Over the past couple months Miranda and I have been house hunting in Westchester. The process has been interesting to say the least. We’ve been out to look at homes four different times and have placed bids on a few houses already but haven’t been able to secure an accepted offer yet.

Being new to the home buying process, I can’t help but marvel at how inefficient it is.

There are really three big problems with the home buying process today: 1) objectively determining the true value of a home 2) the auction process of bidding on a home and 3) the home buying negotiation process.

1) Determining the true value of a home

Valuing a home is very difficult and from what I’ve seen, buyers and sellers do it completely differently. The primary metrics that buyers use to value a home are the square footage, number of bedrooms and number of bathrooms. However, there is so much more to a house than just these core metrics. How close is it to transportation? How nice are the furnishings? Is the house well maintained? How expensive is the home to heat? Is the house in a nice neighborhood? Are the neighbors friendly? How big is the lot? All of these things contribute meaningfully to a home’s true value, but are relatively difficult to objectively value.

On the other hand, the seller tends to value a home completely differently than the buyer. The seller really only looks at two metrics: the price they originally paid for the house and how much money they want to make on the house above what they paid. In a real estate market that has been relatively flat for the past 10 years, it leads to a lot of sellers who are asking much more for their homes than buyers think they’re worth.

2) The home bidding process

Another thing that really irks me is the process of bidding for a home. Essentially it’s a first-price blind auction. Each bidder doesn’t know the price that the other bidders have offered and if you win – you have to pay the price you bid. First-price blind auctions are very tricky, because, as a buyer, you want to win the auction, but you don’t want to overpay. Not knowing any of the other bids makes it very difficult to know how high you really need to bid to win. Buyers will often shade their bids down to where they think others have bid to avoid overpaying by too much.

3) The Home Negotiation Process

The last thing that has really bothered me about buying a home is the fact that a home purchase is a two-step negotiation. First the buyer places an offer, and then after inspection and assessment, the buyer can come back to the table and re-negotiate based on anything wrong with the house and the bank’s assessment of the home. I think this is a rather poor system because it incentivizes buyers to bid very high in their first offers on a house (to beat out competitive bids) and then gives them an opportunity to come back and negotiate a price down after inspection and assessment.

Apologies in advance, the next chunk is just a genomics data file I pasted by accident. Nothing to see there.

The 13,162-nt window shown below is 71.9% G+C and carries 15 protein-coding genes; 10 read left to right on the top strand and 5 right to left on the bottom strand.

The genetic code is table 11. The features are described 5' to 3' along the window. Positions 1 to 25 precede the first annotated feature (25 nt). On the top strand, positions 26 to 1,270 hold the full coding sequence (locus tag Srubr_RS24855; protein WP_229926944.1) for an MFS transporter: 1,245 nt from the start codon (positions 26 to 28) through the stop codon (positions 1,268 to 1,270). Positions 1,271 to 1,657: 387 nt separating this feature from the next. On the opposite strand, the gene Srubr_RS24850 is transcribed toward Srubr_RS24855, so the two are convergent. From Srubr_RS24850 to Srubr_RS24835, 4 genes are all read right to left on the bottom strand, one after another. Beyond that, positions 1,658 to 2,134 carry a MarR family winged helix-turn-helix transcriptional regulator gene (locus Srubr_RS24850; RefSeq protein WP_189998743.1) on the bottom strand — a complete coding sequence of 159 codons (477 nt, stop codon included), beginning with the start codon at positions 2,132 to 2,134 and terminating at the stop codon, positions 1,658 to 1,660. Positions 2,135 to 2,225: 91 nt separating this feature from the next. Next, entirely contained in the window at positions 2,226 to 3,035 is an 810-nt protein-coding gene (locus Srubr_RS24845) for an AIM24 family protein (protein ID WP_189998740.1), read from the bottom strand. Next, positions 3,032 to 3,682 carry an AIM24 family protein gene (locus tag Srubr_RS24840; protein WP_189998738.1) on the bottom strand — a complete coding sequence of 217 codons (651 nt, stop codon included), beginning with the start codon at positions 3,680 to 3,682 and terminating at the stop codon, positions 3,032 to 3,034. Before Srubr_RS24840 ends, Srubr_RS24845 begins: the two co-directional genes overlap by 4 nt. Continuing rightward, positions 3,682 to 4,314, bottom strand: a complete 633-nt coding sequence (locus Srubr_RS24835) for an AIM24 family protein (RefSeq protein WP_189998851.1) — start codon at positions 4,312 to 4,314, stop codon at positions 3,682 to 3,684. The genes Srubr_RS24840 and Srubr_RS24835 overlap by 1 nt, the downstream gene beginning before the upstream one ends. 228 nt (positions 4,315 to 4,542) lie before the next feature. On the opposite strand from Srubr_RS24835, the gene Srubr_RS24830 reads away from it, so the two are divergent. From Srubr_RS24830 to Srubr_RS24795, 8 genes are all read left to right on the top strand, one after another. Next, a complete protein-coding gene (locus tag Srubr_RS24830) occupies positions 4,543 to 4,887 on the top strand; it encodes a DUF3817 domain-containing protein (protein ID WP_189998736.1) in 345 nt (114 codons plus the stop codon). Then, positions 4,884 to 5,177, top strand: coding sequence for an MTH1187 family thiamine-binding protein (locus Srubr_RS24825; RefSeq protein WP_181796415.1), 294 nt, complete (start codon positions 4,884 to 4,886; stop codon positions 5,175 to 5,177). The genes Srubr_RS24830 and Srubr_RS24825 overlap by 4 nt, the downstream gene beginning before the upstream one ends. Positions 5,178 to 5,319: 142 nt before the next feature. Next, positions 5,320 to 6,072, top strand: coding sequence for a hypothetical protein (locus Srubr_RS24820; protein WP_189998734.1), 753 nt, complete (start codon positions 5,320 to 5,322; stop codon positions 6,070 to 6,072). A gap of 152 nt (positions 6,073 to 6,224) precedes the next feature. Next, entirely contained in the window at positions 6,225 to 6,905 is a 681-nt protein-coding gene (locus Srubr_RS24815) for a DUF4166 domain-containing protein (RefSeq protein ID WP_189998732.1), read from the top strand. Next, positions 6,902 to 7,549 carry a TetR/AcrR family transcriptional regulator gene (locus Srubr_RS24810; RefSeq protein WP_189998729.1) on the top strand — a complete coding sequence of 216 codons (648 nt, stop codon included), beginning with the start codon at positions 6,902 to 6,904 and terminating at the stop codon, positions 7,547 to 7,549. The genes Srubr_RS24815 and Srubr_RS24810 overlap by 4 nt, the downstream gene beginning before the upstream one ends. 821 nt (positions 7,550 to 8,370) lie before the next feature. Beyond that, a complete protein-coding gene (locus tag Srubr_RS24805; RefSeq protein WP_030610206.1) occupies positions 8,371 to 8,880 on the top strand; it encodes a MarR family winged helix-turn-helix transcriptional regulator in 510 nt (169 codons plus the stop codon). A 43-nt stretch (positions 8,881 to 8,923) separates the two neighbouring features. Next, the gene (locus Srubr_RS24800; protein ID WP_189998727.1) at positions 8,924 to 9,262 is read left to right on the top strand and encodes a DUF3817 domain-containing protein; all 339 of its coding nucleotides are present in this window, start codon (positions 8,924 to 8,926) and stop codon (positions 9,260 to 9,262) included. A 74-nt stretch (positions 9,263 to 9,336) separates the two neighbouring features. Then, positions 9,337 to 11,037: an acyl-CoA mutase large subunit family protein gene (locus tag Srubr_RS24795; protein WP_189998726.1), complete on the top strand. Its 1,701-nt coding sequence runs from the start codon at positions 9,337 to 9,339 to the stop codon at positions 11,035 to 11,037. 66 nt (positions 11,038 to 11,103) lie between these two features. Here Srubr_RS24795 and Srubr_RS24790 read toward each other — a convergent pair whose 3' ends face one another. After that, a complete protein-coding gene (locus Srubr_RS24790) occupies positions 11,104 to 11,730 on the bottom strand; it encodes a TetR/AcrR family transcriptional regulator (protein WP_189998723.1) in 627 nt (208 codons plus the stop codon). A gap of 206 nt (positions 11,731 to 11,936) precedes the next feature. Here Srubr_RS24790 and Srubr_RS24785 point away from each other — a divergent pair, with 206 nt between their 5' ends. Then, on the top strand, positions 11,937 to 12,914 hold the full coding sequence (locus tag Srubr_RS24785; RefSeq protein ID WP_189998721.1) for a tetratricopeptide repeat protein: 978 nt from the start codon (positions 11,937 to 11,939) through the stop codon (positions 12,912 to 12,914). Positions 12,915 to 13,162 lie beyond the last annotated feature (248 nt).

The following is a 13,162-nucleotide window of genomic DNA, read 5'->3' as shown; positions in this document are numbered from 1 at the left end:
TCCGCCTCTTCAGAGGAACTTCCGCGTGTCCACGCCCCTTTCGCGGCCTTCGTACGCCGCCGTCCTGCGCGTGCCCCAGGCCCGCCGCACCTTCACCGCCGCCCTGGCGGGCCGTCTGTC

So much inefficiency and so many ways the system can be enhanced. I’d be willing to bet that in the next ten years someone will find a way to use technology to more objectively value homes, more effectively manage the bidding process and solve for poor buyer incentives in negotiation. Technology will disrupt all industries – it’s only a matter of time.

 

 

House Hunting
Tagged on:         
  • I like how startups like OpenDoor are trying to increase the market efficiency: https://www.opendoor.com/

    Basically, OpenDoor becomes the middleman. They buy the house quickly (e.g. a few days), and then turn around and sell it at on the market. They’re incentivized to offer a market price that’s (I) fair enough to the buyer to get them to sell, and (ii) low enough that they can offload to a buyer quickly. After all, the longer they hold the inventory the higher their costs.

    Good time to start, since they’re really screwed if housing market tanks. But since prices are increasing across the board, pretty rapidly, they’ll do well.

  • Nice – i checked it out. Seems like a particularly risky business considering how hard it is to value homes. They must give offers that are under market and hope to make up the difference on arbitrage. Also – sucks that they have to charge all the typical closing costs to transfer title to Opendoor – and then do it again when opendoor sells the property. Interesting concept though!

  • Well, the beauty of operating when the housing market is going up is that, on average, a fair market price *right now* will be under market in 6 months. They need to be careful with regional exceptions, and keep an eagle out for localized housing downturns. I suspect the only real difference between them and any other investor is that they’re (probably) building a price estimation system that takes a lot of that into account.

    I wonder if they have a data agreement with Zillow, who’s the data powerhouse in the industry (especially since they purchase Trulia).